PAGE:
Research we're watching
A near-daily serving of nuts may lower the risk of cardiovascular disease in people with type 2 diabetes, new research suggests. The study, published online February 19 by Circulation Research, relied on diet surveys from more than 16,000 people before and after they were diagnosed with type 2 diabetes, a condition that elevates the risk of heart disease. Researchers asked them about their nut-eating habits over a period of several years. People who ate five servings of nuts per week had a 17% lower risk of cardiovascular disease compared with those who ate less than a serving per week.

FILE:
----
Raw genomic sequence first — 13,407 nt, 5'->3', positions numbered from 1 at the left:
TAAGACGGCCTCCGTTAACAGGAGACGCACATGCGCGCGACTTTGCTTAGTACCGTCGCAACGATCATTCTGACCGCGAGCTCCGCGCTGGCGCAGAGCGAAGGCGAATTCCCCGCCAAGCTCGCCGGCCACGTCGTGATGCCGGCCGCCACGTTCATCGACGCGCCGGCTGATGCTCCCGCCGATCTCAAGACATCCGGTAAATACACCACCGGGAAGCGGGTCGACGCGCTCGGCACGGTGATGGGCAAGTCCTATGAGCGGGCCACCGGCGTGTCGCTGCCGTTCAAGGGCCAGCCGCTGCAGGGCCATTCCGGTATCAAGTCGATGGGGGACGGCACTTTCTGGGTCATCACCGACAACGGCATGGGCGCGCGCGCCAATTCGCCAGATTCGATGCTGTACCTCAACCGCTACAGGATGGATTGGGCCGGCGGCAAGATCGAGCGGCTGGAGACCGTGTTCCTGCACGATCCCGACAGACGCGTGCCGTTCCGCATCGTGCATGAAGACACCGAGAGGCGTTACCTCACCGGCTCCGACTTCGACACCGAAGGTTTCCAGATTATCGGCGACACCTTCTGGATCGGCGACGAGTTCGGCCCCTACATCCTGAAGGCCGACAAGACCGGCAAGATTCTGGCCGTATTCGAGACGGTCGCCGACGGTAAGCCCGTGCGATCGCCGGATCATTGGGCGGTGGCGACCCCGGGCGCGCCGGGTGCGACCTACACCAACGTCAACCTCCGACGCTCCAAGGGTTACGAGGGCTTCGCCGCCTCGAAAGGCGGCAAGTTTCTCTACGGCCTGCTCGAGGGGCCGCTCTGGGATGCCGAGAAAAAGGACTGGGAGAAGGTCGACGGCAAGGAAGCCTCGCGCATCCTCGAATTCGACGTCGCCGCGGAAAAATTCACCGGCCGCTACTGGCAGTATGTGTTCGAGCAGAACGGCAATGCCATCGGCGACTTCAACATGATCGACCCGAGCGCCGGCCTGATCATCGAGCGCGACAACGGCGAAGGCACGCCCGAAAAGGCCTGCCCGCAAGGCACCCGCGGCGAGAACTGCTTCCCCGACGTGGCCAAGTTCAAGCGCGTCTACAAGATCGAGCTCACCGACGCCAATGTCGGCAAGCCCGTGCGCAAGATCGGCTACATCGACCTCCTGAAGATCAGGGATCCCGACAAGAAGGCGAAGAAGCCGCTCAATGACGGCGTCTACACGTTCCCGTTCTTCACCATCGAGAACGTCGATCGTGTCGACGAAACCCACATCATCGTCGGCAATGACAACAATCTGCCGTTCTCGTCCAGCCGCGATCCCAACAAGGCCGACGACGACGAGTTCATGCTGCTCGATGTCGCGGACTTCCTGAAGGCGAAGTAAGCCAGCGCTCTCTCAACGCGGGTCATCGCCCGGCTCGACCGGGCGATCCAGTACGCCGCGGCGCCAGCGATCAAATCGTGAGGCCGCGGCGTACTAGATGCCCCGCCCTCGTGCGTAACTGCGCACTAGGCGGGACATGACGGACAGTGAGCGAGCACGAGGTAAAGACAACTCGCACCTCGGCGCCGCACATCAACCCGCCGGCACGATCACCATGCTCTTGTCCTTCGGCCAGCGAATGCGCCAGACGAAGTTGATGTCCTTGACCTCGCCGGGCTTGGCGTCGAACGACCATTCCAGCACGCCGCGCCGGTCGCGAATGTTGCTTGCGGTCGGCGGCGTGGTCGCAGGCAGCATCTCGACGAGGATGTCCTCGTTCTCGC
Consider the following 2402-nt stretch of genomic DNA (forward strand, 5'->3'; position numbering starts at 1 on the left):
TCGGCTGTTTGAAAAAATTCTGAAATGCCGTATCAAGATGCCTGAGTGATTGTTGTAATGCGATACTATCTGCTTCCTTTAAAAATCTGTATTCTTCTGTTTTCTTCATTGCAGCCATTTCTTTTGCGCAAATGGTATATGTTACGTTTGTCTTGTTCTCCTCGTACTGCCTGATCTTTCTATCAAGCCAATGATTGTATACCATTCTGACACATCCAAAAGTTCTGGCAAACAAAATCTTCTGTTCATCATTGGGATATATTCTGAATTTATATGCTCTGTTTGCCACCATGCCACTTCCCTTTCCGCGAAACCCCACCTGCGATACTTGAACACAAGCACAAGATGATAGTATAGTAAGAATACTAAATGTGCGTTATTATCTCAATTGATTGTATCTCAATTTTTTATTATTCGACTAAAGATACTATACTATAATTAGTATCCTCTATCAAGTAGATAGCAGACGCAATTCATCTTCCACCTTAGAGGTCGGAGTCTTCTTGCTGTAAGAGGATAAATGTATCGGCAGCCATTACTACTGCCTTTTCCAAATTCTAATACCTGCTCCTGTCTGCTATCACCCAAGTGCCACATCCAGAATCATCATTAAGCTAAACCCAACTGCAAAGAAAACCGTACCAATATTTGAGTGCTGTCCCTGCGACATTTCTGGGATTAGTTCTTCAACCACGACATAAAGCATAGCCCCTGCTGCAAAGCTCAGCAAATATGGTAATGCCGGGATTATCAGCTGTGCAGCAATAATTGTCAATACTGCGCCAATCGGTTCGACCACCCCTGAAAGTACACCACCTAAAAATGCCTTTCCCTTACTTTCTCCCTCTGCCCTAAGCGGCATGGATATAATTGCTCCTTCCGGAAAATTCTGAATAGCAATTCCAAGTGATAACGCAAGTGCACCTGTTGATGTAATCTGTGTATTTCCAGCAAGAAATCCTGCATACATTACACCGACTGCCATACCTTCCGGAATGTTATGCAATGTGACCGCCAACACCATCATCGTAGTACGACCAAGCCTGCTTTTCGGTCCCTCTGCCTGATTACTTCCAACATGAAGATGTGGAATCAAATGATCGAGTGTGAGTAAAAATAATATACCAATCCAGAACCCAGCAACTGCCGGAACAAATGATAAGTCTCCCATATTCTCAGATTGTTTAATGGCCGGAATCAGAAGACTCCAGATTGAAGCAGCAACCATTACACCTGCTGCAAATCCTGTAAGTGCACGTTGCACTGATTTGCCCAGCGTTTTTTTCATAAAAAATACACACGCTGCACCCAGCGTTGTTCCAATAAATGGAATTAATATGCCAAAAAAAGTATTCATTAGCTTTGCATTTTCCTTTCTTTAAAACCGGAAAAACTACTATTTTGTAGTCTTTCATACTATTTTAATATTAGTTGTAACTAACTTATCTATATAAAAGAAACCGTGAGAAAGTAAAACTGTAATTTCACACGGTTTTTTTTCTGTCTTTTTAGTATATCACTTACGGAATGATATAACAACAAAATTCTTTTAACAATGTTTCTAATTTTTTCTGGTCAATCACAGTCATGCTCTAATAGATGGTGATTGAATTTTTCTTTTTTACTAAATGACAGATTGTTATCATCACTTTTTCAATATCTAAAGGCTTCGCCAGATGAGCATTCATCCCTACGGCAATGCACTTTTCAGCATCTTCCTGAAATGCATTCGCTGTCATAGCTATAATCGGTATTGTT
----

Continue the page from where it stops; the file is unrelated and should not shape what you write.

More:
Chock full of unsaturated fat, fiber, and minerals, nuts can help control blood sugar, blood pressure, and cholesterol. Tree nuts, which include walnuts, almonds, and pistachios, seemed to offer the strongest benefits in the study. Peanuts, which aren't technically nuts but legumes, weren't quite as healthy. While this study can't prove cause and effect, eating a small handful of unsalted nuts on most days will likely help your heart, even if you don't have diabetes.Image: © SnowWhiteimages/Getty Images
As a service to our readers, Harvard Health Publishing provides access to our library of archived content. Please note the date of last review or update on all articles. No content on this site, regardless of date, should ever be used as a substitute for direct medical advice from your doctor or other qualified clinician.